• Acclaimed Brazilian artist Zeca Baleiro cited Stephen Fry on the name of his first album, Por Onde Andará Stephen Fry? (Where Might Be Stephen Fry?) and on the title song, "Stephen Fry".
  • On December 14, 2006, Fry was found guilty of speeding at King's Lynn Magistrates Court. He lost his licence for 6 months and was fined £150.[20]
  • He was asked to write a script for the 2006 series of Doctor Who, but his episode was postponed until the 2007 series. However, Fry eventually ran out of time to finish the script, so it was cancelled. [21]
  • Fry is mentioned in the underground cult single "Thou Shalt Always Kill" by the duo Dan Le Sac vs. Scroobius Pip. The song — a list of commandments, many of which are tongue-in-cheek — features the advice "thou shalt not question Stephen Fry".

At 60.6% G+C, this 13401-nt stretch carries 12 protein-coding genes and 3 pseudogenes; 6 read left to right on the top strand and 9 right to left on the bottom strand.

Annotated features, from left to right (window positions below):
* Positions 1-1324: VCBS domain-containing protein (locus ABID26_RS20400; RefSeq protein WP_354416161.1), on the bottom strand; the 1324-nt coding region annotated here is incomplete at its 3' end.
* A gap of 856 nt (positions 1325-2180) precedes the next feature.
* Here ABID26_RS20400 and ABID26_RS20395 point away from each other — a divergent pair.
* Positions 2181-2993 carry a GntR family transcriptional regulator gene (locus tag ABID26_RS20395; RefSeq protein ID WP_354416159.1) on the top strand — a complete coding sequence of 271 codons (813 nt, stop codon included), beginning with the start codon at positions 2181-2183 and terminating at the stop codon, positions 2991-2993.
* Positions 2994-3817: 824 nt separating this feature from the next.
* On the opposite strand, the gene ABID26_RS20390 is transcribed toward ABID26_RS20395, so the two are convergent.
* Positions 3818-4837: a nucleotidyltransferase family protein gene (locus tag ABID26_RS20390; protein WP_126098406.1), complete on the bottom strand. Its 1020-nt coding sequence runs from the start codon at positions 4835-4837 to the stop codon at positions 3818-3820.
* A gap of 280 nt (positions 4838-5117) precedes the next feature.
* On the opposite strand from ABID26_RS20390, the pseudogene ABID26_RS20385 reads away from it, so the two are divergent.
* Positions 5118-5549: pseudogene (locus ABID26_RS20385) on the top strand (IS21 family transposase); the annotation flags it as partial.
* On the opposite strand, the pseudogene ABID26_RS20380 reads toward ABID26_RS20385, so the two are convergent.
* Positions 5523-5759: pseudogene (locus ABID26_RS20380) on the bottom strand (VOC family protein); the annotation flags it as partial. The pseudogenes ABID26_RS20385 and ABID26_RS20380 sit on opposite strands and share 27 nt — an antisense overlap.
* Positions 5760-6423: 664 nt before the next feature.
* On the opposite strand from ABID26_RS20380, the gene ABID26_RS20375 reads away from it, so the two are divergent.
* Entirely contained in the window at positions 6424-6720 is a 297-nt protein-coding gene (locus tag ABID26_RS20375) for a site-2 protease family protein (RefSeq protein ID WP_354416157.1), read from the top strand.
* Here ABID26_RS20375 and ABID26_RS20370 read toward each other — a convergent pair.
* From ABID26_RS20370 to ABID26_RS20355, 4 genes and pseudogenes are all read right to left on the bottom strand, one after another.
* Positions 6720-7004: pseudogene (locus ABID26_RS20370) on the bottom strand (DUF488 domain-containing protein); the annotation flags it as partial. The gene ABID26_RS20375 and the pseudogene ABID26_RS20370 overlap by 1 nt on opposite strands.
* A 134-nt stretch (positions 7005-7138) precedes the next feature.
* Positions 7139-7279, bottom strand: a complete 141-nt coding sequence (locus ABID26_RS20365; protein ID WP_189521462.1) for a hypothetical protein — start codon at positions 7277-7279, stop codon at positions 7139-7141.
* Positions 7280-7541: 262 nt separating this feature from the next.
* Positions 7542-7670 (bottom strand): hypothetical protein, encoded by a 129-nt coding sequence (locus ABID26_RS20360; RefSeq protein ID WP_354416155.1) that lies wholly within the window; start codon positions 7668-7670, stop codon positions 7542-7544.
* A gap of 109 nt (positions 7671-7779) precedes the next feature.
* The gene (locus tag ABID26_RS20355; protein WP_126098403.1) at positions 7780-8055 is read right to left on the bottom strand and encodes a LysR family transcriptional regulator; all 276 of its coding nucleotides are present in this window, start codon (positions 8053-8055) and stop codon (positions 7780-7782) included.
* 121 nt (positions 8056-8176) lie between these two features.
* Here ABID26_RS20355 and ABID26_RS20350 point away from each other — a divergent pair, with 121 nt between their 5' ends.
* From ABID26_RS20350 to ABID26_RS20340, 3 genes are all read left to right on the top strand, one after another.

• Fry has lent his voice to an alarm clock where he reprises his role of Jeeves to gently wake the owner.
  • When he played Mornington Crescent with a computer player in the 49th series of the BBC radio programme I'm Sorry I Haven't a Clue, the computer told him "We computers have always seen you as one of us."
  • Fry is a devoted fan of Vivian Stanshall, about whom he wrote a long tribute in his autobiography, Moab Is My Washpot. Fry appeared as Stanshall in the first few 2006 "reunion" gigs of the Bonzo Dog Band. Since Fry, other British comedians, including Ade Edmondson, have tried their hand at "being Vivian".
  1. ^ "Who Do You Think You Are?", British National Archives website.
  2. ^ University Challenge page at UK Game Shows.
  3. ^ QI Audience Statistics.